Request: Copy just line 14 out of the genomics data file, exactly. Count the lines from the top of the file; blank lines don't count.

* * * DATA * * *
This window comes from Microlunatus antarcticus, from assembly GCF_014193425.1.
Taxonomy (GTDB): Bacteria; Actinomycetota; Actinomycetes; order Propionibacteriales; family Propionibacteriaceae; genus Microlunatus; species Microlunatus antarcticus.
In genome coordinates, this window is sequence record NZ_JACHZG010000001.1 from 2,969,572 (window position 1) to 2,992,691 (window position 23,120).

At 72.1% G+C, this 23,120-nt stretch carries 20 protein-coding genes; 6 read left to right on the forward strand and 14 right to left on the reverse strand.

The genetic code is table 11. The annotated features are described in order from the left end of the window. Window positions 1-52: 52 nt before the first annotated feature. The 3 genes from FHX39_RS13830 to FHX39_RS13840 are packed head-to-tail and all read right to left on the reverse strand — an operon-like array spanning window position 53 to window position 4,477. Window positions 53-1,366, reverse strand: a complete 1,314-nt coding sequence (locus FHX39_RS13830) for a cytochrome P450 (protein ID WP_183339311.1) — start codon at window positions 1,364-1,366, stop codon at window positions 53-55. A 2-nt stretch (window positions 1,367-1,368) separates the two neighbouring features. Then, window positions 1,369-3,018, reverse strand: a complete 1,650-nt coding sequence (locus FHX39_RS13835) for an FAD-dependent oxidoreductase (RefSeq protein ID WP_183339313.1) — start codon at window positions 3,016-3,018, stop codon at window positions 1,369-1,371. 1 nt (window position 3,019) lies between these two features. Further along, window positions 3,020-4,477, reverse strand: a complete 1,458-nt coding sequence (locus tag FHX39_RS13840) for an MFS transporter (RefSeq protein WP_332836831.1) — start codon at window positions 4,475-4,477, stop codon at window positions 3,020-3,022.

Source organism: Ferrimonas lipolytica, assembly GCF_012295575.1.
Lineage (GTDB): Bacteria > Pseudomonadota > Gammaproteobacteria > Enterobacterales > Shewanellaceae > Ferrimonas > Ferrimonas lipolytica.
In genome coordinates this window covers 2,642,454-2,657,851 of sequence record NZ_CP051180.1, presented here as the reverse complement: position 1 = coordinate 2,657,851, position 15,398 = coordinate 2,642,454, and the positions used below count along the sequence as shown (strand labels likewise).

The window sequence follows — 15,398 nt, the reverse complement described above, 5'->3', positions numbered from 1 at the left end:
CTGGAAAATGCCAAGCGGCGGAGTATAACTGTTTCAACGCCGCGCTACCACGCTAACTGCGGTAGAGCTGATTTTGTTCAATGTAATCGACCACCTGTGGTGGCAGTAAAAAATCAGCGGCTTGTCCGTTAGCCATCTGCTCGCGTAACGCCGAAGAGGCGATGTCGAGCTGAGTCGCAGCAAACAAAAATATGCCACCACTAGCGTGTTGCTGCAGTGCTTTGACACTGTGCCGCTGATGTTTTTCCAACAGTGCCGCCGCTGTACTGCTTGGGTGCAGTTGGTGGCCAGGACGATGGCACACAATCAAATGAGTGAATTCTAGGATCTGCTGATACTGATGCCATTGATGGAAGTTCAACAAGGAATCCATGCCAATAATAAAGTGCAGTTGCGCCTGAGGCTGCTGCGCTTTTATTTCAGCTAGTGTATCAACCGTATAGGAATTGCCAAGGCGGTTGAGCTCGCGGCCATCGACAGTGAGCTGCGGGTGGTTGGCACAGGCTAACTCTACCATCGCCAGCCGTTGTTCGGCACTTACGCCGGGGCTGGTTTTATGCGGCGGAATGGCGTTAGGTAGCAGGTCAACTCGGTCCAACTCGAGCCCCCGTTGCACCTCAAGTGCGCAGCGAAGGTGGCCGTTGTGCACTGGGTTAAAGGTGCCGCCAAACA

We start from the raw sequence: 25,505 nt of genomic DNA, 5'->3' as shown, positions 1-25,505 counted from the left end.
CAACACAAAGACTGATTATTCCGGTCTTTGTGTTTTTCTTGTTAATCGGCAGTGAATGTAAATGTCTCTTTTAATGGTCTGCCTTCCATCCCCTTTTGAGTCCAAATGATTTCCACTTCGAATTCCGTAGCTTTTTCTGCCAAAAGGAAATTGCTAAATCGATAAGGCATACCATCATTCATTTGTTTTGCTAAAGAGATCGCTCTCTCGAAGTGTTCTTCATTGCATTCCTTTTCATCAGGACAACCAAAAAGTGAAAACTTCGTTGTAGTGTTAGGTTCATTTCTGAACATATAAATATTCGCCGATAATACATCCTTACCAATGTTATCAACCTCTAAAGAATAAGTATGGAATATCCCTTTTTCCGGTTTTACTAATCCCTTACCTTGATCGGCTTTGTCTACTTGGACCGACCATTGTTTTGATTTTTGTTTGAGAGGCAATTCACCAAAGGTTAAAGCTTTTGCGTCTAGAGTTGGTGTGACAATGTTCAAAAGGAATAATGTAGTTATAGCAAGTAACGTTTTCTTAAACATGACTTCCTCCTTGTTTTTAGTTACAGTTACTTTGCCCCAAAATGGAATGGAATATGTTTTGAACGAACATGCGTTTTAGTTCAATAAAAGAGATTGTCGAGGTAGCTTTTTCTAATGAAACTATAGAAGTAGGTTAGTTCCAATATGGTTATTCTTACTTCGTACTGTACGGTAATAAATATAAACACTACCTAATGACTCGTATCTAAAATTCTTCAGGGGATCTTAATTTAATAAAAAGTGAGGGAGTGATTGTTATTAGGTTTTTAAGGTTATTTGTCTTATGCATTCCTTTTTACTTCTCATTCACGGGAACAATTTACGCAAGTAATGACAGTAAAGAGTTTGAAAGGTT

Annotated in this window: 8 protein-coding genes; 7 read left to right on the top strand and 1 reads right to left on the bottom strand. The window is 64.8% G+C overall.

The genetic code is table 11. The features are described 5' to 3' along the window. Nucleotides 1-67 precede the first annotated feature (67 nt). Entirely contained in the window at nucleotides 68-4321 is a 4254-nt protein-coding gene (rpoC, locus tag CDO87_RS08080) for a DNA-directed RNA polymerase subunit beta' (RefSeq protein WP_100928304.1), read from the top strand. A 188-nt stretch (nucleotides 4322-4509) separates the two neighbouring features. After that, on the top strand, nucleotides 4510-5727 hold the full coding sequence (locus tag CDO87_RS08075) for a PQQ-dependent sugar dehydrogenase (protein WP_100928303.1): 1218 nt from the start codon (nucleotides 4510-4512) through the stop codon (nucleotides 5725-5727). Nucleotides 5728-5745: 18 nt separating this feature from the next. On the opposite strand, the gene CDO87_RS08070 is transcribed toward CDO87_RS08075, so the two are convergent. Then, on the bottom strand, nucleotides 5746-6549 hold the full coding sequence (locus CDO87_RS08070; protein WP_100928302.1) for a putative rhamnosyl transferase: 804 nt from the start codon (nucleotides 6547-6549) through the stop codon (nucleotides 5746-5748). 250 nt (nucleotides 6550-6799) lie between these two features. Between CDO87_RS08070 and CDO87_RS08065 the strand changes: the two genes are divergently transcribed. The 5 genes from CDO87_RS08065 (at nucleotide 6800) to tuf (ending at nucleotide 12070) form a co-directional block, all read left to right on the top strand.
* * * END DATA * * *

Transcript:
The genetic code is table 11. The features are described 5' to 3' along the window. Nucleotides 1-67 precede the first annotated feature (67 nt). Entirely contained in the window at nucleotides 68-4321 is a 4254-nt protein-coding gene (rpoC, locus tag CDO87_RS08080) for a DNA-directed RNA polymerase subunit beta' (RefSeq protein WP_100928304.1), read from the top strand. A 188-nt stretch (nucleotides 4322-4509) separates the two neighbouring features. After that, on the top strand, nucleotides 4510-5727 hold the full coding sequence (locus tag CDO87_RS08075) for a PQQ-dependent sugar dehydrogenase (protein WP_100928303.1): 1218 nt from the start codon (nucleotides 4510-4512) through the stop codon (nucleotides 5725-5727). Nucleotides 5728-5745: 18 nt separating this feature from the next. On the opposite strand, the gene CDO87_RS08070 is transcribed toward CDO87_RS08075, so the two are convergent. Then, on the bottom strand, nucleotides 5746-6549 hold the full coding sequence (locus CDO87_RS08070; protein WP_100928302.1) for a putative rhamnosyl transferase: 804 nt from the start codon (nucleotides 6547-6549) through the stop codon (nucleotides 5746-5748). 250 nt (nucleotides 6550-6799) lie between these two features. Between CDO87_RS08070 and CDO87_RS08065 the strand changes: the two genes are divergently transcribed. The 5 genes from CDO87_RS08065 (at nucleotide 6800) to tuf (ending at nucleotide 12070) form a co-directional block, all read left to right on the top strand.